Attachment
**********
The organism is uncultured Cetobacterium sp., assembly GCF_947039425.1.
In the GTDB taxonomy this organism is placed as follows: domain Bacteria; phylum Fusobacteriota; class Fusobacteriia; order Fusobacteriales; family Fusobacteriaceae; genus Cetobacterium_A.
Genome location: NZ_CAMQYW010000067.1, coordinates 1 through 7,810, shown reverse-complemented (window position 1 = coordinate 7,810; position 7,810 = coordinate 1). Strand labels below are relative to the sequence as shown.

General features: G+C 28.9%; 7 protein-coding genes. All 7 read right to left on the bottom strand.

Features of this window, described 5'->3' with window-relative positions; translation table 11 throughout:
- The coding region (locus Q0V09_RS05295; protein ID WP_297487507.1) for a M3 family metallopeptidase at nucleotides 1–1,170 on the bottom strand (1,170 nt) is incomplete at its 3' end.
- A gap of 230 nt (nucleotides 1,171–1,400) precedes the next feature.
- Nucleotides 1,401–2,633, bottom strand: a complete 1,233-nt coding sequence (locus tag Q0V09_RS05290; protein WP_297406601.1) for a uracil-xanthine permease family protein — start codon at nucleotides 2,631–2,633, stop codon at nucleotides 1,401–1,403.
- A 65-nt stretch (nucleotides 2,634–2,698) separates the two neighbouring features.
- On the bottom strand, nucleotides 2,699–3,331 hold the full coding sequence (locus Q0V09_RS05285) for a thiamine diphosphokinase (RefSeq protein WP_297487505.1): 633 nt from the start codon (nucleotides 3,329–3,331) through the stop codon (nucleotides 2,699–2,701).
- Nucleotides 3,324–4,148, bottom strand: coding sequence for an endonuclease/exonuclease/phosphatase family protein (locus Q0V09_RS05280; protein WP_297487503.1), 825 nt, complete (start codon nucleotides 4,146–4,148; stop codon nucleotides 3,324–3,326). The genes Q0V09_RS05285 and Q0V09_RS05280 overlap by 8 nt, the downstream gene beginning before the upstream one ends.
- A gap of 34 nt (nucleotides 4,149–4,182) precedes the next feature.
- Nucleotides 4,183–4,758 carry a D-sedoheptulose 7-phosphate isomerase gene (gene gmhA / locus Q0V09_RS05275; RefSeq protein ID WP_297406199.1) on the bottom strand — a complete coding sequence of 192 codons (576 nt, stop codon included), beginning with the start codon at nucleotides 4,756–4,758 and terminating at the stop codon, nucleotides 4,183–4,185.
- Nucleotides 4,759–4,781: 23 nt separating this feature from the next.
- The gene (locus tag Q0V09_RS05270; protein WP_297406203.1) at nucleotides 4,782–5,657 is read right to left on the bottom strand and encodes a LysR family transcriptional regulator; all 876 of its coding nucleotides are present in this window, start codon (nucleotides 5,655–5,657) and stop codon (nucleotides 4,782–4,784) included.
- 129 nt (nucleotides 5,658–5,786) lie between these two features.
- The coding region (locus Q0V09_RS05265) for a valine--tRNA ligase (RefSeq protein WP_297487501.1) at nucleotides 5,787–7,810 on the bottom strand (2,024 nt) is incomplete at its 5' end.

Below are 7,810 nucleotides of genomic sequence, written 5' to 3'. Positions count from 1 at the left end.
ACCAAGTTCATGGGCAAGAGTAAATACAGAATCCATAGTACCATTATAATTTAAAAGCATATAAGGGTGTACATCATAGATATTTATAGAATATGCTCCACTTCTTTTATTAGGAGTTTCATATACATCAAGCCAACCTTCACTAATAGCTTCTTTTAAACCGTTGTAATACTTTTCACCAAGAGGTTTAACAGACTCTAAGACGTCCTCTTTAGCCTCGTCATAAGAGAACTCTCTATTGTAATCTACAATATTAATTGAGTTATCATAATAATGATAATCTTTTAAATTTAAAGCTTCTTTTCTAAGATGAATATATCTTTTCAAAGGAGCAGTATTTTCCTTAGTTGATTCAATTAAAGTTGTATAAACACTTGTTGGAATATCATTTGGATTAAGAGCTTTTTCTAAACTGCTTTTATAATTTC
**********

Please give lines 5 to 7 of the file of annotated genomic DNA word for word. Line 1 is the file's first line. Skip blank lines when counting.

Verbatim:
Features of this window, described 5'->3' with window-relative positions; translation table 11 throughout:
- The coding region (locus Q0V09_RS05295; protein ID WP_297487507.1) for a M3 family metallopeptidase at nucleotides 1–1,170 on the bottom strand (1,170 nt) is incomplete at its 3' end.
- A gap of 230 nt (nucleotides 1,171–1,400) precedes the next feature.